Chris,

I completely agree that this is a libertarian/authoritarian dichotomy at play here. For whatever reason, though, Democrats are becoming more likely to support abusive takings in support of higher tax revenue.

For example, on the New Jersey shore houses that likely would have a value of a million on the open market are being taken by Democratic mayors for only 100K at times in order to put up large condos for friendly developers. (Apparently the FBI is actually looking into the corruption here, but that's besides the point).

This is all done under the guidance of Democratic mayors and town boards in most places. I wonder if maybe this is just a natural thing that springs out of the pressure to keep taxes low but also provide services that people like. I think that perhaps there are more Democrats on the side of this because they control more city governments.

I do not know where the political support comes from in New London moves specifically, however.
6.23.2005 1:02pm
mikem (mail):
This is an outrageous decision. The constitution is just a bump in the road to federal judges who will simply 'translate' citizen rights away.
6.23.2005 1:05pm
mikem (mail):
This is an outrageous decision. The constitution is just a bump in the road to federal judges who will simply 'translate' citizen rights away.
6.23.2005 1:05pm
johnnyblog (mail) (www):
Lawroark,

It would indeed be nice to have an amendment enshrining protection for property rights in the consitution. However, in the meantime, would it not be good to have a simple federal law attempting to address this? Should the Supreme Court nullify it, at least it would take awhile to do so and would give more time for a popularly supported amemendment to get support throughout the state legislatures.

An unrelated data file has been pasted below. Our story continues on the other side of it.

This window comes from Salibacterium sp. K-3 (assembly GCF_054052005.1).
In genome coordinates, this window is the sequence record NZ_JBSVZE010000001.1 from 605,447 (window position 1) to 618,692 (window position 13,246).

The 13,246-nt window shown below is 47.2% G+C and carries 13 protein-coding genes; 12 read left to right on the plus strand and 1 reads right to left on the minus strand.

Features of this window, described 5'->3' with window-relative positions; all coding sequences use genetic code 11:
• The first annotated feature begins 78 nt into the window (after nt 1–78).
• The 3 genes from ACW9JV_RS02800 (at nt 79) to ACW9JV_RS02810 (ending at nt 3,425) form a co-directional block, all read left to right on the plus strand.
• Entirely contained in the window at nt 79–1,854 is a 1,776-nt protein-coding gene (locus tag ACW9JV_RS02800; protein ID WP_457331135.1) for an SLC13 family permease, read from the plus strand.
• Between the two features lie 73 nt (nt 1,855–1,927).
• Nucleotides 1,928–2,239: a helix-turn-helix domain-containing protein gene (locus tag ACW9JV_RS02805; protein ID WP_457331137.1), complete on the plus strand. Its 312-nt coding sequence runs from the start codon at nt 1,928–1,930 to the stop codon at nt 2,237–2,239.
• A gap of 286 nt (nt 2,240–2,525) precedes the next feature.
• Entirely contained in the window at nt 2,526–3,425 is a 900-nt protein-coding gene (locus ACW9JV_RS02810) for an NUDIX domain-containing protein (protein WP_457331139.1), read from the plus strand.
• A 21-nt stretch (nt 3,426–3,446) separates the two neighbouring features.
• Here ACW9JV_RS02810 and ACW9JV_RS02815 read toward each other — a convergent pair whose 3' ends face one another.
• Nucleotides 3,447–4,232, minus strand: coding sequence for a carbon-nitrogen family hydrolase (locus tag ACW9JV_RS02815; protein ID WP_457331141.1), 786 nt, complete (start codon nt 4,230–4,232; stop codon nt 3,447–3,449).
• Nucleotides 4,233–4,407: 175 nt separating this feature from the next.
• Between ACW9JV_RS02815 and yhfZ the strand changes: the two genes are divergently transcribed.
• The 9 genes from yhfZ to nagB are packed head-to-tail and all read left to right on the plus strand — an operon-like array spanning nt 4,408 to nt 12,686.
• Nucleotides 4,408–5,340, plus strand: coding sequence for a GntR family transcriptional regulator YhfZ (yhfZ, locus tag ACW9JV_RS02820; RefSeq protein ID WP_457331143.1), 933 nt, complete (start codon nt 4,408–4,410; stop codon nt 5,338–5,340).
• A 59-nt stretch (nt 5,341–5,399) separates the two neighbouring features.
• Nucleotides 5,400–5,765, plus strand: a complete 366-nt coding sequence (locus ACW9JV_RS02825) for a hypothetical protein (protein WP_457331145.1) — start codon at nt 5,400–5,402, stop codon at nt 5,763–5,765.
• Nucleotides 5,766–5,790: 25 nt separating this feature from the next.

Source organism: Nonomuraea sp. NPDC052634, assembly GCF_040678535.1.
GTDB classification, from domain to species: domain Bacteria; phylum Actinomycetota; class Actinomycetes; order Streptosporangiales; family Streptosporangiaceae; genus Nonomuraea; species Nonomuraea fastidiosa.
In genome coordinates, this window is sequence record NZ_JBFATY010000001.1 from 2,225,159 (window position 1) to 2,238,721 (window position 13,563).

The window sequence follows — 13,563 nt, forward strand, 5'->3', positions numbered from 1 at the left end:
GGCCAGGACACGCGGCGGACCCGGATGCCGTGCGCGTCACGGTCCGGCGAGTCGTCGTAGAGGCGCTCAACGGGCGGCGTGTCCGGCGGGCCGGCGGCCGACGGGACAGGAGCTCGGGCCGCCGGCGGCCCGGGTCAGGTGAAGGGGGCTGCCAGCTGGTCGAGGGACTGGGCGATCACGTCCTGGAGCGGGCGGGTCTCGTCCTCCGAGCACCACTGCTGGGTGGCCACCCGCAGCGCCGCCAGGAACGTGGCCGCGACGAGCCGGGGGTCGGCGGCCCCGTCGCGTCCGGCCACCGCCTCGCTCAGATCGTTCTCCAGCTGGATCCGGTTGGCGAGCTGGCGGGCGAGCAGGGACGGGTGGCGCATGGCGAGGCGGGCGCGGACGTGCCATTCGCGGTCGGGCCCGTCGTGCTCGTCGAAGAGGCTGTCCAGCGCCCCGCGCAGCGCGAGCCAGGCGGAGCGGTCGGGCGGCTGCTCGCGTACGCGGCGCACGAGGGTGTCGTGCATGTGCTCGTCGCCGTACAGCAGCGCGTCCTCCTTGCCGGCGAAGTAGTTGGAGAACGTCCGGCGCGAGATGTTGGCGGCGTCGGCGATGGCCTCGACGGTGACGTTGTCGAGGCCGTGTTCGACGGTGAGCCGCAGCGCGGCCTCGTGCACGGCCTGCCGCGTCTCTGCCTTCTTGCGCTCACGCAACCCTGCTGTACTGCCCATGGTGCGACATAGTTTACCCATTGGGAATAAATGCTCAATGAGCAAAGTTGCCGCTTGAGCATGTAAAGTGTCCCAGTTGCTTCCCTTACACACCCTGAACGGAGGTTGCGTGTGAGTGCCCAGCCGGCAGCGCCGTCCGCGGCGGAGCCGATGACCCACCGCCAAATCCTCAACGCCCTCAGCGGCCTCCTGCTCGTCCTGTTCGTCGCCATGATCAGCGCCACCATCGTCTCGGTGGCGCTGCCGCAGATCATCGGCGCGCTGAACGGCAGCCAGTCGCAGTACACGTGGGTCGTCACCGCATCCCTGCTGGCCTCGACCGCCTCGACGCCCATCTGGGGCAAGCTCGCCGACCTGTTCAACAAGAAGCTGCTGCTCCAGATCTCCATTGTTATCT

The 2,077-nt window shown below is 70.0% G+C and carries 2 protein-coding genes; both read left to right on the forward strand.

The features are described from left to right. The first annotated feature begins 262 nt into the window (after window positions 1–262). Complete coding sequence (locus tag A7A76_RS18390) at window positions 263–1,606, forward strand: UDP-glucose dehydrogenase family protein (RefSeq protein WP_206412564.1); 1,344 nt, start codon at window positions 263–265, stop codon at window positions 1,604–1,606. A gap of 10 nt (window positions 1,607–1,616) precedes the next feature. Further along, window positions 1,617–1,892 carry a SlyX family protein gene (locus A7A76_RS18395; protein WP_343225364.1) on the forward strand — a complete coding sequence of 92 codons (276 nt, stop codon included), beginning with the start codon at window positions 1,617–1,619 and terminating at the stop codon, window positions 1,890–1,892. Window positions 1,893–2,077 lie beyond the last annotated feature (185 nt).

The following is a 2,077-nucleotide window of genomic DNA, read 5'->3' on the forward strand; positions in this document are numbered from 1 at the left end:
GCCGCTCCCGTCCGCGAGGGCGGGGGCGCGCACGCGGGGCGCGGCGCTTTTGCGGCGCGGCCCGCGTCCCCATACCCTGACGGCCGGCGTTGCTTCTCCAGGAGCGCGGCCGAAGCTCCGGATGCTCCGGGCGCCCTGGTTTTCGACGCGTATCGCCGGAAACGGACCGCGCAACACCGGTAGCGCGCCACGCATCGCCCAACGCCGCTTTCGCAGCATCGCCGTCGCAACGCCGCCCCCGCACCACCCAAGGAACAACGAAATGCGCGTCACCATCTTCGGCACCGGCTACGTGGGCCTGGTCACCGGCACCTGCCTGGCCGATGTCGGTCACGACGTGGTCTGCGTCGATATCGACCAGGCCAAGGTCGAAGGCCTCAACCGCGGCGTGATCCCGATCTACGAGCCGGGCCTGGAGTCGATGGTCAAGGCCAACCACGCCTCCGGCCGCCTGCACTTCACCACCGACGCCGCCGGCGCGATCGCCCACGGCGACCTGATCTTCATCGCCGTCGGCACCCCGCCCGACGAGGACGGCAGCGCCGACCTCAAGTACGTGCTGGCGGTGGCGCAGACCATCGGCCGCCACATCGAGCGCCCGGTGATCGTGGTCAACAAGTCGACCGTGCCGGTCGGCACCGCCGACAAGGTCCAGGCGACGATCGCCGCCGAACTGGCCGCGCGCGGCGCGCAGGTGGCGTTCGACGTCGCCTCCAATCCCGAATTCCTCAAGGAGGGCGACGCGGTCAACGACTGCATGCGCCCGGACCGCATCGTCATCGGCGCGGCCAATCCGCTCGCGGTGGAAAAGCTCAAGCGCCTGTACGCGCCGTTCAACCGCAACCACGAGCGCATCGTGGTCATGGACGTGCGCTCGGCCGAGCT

My main concern is that the media will not give this case the importance it deserves and so the public outcry will be limited. Without strong, sustained public outcry I fear that any legislative efforts to correct this decision will wither on the vine.

I mean you talk to most people on either side of the political spectrum and they become outraged when they consider that this means that their homes can be taken from them based on the whims of some well-connected, private developer. The problem is awareness, pure and simple.
6.23.2005 1:07pm
Dennis J. Tuchler (mail):
The next step is, of course, the legislature, where the debate over public interest in urban redevelopment vs private interest in preserving property rights (and perhaps reaping hold-out rent) is best worked out.
6.23.2005 1:19pm
Wade Beltramo (mail):
The characterization of Kelo as a Democrat versus Republican decision has left me scratching my head. Many, many, many Republicans supported the respondents (the City of New London).
6.23.2005 1:19pm
Thief (mail) (www):
People ask me why I'm a strict constructionist. Does this answer your question? (I'm sorry, it's just that I'm reading Steven's opinion, i.e. "did the constitution say 'public?' Well, whatever it said, we think it says just the opposite..." and I get the overwhelming urge to "mail" him an unabridged Oxford English Dictionary via catapult...)